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“There is no end to child slavery”

12 June 2011

KANPUR: Twelve-year-old Mahesh (name changed) had no idea of what was in store for him when he landed at the Kanpur Central railway station from a small town in Jharkhand. He was with his `mama’ (uncle). The latter took him to a roadside `dhaba’ where the owner promised him a good salary and perks for some hours of work. However, all that the child got was round-the-clock slavery and sound thrashings.

Mahesh’s story, who is now a part of the Child Helpline, repeats itself in restaurants, industrial units, motor garage, hotels and other big and small units. A story that speaks of the cruelty minors are put through despite legislations against child labour.

In October 2006, a nation-wide ban on children below 14 working as domestic help came into force under the Child Labour (Prohibition and Regulation) Act, 1986. Years later, nothing seems to have changed. A rampant survey by TOI shows that despite the ban, many underage children are still facing exploitation at tea stalls, car workshops, canteens or dhabas all over the Industrial City.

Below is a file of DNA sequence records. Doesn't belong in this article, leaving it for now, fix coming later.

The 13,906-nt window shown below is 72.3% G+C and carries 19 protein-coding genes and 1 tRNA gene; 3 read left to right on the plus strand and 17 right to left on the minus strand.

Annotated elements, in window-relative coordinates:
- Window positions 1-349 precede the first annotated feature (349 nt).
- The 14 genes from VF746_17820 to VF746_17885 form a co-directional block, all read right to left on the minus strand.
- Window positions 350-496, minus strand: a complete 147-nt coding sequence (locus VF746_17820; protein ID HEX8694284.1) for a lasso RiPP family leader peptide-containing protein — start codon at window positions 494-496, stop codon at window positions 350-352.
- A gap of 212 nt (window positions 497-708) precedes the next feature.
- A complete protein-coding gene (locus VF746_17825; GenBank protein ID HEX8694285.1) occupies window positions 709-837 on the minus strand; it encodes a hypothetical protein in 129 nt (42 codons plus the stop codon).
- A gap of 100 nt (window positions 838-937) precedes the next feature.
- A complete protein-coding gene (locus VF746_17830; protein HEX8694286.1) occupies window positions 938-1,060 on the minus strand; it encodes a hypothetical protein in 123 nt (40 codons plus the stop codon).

A survey by Child Helpline (1098) also estimates that more than 30,000 children are working as labourers and domestic helpers in the city. Statistics show that an organisation, that was part of the Child Helpline, rescued and rehabilitated 425 children in the past three years. The children, mostly in the age group of 10-14, were rescued from restaurants, shops and homes. Many were also rehabilitated, especially those who were brought from smaller towns of eastern UP and Bihar.

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